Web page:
Gallagher, John, Moss, J. Jennings, The Advocate (The national gay & lesbian newsmagazine)
Hefty cash awards in recent bias cases could be a sign that juries are looking beyond a plaintiff's sexual orientation
For a few hours this spring, Pinkerton Security and Investigation Services was effectively closed for business in Detroit. The company wasn't having a corporate retreat, nor Were its workers on strike. Instead, on April 11 the firm had its assets attached as part of a $10-million jury verdict in favor of Sean McBride, a gay man who was paralyzed when three people shouting antigay slurs shot him in 1994 while a Pinkerton guard stood by and watched.
Shutting Pinkerton down "was just wonderful," says Carol McNeilage, McBride's attorney. "We garnished their biggest accounts and starting padlocking their offices." The action ended the same afternoon, however, when a judge granted Pinkerton a stay.
The jury verdict awarded McBride last November is one in a series of sizable awards made in gay-related cases over the past year. In the same Wayne County, Mich., courthouse 1&72 where McBride's case was heard, just one week later a jury ordered St. John's Hospital to pay $14 million to the estate of a gay man who died of a ruptured colon after the hospital delayed treating him and a resident called the man a "scumbag" because of his homosexuality.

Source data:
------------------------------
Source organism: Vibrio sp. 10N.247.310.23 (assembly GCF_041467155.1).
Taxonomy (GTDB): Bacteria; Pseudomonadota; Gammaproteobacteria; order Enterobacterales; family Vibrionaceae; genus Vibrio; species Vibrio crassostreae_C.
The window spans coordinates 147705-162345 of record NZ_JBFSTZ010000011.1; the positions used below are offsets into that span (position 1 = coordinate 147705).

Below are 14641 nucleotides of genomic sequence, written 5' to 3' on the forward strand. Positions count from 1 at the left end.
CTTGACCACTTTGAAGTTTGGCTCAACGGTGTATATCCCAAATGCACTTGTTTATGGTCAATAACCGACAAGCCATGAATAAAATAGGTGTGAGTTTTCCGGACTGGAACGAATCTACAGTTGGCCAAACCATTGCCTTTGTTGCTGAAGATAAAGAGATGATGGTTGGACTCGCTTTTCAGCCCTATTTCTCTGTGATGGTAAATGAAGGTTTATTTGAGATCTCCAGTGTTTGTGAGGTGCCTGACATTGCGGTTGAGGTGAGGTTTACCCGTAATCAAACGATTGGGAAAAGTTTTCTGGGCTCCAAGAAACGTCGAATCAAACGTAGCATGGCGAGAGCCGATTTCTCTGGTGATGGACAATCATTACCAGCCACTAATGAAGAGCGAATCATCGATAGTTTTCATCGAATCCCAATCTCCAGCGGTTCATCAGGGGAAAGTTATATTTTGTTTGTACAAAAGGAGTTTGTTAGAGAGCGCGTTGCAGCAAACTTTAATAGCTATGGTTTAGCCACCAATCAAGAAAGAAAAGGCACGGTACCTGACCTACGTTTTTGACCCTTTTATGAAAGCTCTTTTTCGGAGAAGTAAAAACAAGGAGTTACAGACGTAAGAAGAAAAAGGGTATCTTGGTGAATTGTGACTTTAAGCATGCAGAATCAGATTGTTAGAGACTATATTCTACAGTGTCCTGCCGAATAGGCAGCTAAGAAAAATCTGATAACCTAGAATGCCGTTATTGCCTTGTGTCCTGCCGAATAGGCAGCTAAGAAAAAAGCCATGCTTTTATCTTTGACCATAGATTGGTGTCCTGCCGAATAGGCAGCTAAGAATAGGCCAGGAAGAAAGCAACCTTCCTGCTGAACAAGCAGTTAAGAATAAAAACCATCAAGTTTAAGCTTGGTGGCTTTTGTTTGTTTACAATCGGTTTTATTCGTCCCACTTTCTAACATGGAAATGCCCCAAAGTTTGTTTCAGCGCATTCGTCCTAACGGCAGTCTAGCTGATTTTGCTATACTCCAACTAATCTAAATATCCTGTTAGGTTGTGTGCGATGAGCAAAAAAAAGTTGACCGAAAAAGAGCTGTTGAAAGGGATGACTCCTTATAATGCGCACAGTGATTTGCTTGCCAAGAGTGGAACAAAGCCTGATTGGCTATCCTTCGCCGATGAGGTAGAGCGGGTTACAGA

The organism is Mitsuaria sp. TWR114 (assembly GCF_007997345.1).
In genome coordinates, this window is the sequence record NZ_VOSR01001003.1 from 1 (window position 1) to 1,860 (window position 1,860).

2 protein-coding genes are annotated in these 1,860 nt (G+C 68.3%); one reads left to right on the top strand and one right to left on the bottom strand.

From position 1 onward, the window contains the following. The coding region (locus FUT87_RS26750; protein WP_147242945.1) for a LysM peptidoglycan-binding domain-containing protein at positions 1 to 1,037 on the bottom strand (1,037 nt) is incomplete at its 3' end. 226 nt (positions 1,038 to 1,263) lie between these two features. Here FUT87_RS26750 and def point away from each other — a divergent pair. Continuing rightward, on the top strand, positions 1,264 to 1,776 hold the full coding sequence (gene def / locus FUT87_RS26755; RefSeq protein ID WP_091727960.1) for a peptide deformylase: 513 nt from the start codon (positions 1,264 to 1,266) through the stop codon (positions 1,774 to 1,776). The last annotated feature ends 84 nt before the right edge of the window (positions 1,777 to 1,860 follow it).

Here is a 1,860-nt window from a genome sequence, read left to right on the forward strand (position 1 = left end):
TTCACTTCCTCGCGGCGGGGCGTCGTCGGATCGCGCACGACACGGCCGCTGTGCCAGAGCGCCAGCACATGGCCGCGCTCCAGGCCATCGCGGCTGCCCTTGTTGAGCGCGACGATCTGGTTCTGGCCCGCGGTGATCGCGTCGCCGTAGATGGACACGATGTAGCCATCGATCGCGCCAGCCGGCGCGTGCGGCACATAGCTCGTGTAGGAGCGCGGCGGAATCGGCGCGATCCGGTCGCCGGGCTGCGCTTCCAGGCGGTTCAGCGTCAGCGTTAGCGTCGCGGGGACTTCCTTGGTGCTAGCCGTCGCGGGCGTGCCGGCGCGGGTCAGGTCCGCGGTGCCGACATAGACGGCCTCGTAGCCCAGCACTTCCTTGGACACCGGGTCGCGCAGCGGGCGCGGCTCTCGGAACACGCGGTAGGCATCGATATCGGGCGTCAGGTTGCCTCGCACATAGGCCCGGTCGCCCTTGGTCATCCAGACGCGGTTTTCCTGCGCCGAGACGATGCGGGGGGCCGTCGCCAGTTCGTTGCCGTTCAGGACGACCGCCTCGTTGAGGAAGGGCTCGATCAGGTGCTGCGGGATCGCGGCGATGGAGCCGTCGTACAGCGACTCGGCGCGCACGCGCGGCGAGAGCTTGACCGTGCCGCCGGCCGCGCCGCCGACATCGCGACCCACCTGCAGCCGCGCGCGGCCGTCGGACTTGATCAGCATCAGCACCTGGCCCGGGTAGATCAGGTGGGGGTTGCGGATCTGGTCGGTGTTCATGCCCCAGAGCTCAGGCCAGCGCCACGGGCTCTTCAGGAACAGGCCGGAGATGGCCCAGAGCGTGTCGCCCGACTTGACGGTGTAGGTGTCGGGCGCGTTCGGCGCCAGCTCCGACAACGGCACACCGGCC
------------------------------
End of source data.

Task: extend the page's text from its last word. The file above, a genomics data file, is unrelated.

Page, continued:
In other cases:
* On On November 19 a federal court jury found that school administrators in Ashland, Wis., violated the rights of former student Jamie Nabozny when they failed to protect him from antigay harassment and violence at his high school. A day after the jury ruled, the defendants settled with Nabozny for $900,000. Gay legal experts believe the Nabozny case will have a significant ripple effect around the country. Nabozny puts it simply: "It represented the end of schools' being able to ignore the cries of help from gay and lesbian youth."
* Iowa State University English professor Roy Higginson, who claimed the university denied him tenure because he is gay, won $325,000 in a jury decision November 5. What's significant about the case is that his attorney argued.. that the school had violated the Constitution's guarantee of equal protection under the law and the 14th Amendment.
* A jury in Buffalo, N.Y., on October 18 awarded Danny Greenway $1.4 million--$1 million of which was in punitive damages--because it found that the Buffalo Hilton fired the bartender because he had AIDS.
While such cases point to an increasing willingness on the part of juries to look beyond the sexual orientation of plaintiffs, the verdicts seemed far from certain when the cases were brought to trial. When John Walsh was fired in 1991 as director of housekeeping at a Boston-area Catholic hospital because he was perceived to be gay, the lawsuit he subsequently filed was hardly a slam dunk.
"The perception was that juror homophobia was alive and well," says Daniel J. Driscoll, a Boston lawyer and lead counsel on Walsh's legal team. Prior to the Walsh case, no jury had found in favor of the plaintiff in a job-discrimination case based on sexual orientation in Massachusetts, one of 11 states that protect gays and lesbians from employment discrimination. On December 30 a jury awarded Walsh $1.25 million, half of the money in punitive damages.
Walsh, 41, a lifelong Catholic, says his intention was never to soak the church. "This wasn't the burden I chose to carry," Walsh says, adding that the message he saw in the jury's decision was that "you don't beat up on people who are down."
McNeilage admits that she was unsure McBride's jury would see it that way in the Pinkerton case. "Sean had not been called back by several law firms he contacted," she says. …